Antibiotic-induced microbiota dysbiosis impairs neuromuscular function in juvenile mice. - GreenMedInfo Summary
Antibiotic-Induced Microbiota Dysbiosis Impairs Neuromuscular Function in Juvenile Mice.
Br J Pharmacol. 2017 Jul 29. Epub 2017 Jul 29. PMID: 28755521
BACKGROUND AND PURPOSE: Gut microbiota is essential for the development of the gastrointestinal system, including the enteric nervous system (ENS). Early life perturbations of gut microbiota can potentially impact neurodevelopment leading to functional bowel disorders later in life. We examined the hypothesis that gut dysbiosis impairs ENS structural and functional integrity leading to gut dysmotility in juvenile mice.
EXPERIMENTAL APPROACH: To induce gut dysbiosis broad-spectrum antibiotics were administered by gavage to juvenile male C57Bl/6 mice for 14 days. Bile acid composition in the intestinal lumen was analysed by liquid chromatography-mass spectrometry. Changes in intestinal motility were evaluated by stool frequency, transit of a fluorescent-labelled marker and isometric muscle response of ileal full-thickness preparations to receptor and non-receptor-mediated stimuli. Alterations in ENS integrity were assessed by immunohistochemistry and western blot analysis.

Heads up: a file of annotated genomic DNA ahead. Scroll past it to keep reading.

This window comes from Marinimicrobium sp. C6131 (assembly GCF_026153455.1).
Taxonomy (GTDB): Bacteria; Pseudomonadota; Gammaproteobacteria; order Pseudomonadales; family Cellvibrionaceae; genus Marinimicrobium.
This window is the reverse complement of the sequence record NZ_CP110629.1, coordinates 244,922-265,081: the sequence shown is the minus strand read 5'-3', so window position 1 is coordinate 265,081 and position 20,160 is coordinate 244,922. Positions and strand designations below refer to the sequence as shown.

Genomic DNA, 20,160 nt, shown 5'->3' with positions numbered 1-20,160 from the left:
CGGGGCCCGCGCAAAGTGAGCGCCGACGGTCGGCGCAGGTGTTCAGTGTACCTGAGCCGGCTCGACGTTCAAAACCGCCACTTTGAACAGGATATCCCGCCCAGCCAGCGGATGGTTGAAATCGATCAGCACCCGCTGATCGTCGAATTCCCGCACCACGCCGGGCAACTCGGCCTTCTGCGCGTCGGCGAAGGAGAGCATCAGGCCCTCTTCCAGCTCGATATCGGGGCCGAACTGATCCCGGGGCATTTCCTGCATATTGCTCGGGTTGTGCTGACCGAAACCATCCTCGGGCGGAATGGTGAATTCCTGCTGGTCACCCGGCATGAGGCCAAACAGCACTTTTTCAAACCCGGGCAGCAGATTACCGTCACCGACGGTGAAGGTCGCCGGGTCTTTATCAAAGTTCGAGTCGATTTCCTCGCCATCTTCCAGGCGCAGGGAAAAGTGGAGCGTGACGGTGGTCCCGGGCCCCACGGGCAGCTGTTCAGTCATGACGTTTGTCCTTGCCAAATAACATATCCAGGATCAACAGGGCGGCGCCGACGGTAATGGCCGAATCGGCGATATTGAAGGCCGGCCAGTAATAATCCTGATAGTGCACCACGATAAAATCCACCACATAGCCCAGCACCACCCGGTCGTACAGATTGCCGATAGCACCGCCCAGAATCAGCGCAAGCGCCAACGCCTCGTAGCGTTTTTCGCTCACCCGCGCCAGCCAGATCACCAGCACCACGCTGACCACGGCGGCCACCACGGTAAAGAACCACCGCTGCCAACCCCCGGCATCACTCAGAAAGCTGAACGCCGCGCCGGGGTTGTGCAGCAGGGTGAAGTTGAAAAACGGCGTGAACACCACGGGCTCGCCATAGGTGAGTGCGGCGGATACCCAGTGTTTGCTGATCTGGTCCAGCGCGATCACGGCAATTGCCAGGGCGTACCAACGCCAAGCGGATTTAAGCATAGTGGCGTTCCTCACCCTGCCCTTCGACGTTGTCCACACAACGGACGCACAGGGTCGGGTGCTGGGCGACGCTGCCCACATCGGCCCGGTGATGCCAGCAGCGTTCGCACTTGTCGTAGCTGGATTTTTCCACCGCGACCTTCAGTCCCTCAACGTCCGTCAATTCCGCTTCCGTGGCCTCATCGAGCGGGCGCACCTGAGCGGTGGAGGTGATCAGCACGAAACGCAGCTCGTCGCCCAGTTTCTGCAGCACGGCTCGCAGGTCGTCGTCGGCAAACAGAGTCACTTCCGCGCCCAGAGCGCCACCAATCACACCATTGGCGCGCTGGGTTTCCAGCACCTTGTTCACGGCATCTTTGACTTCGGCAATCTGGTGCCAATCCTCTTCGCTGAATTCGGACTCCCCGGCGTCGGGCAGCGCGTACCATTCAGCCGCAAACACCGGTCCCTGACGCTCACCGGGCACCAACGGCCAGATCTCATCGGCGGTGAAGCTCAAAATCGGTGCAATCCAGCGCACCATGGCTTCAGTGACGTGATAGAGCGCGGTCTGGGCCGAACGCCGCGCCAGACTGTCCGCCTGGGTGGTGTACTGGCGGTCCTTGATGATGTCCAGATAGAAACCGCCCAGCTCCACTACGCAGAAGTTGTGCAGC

KEY RESULTS: Antibiotic treatment affected gastrointestinal transit, luminal bile acid metabolism and bowel architecture. Gut dysbiosis resulted in distorted glial network, loss of myenteric plexus neurons, altered cholinergic, tachykininergic and nitrergic neurotransmission associated with reduced number of nNOS neurons and different ileal distribution of Toll-like receptor 2 (TLR2). Functional defects were partially reversed by TLR2 signalling activation.
CONCLUSIONS AND IMPLICATIONS: Gut dysbiosis determined complex morpho-functional neuromuscular rearrangements, characterized by ENS structural defects and increased tachykininergic neurotransmission. Altogether, our findings support the beneficial role of enteric microbiota for ENS homeostasis instrumental to ensure proper gut neuromuscular function during critical developmental stages.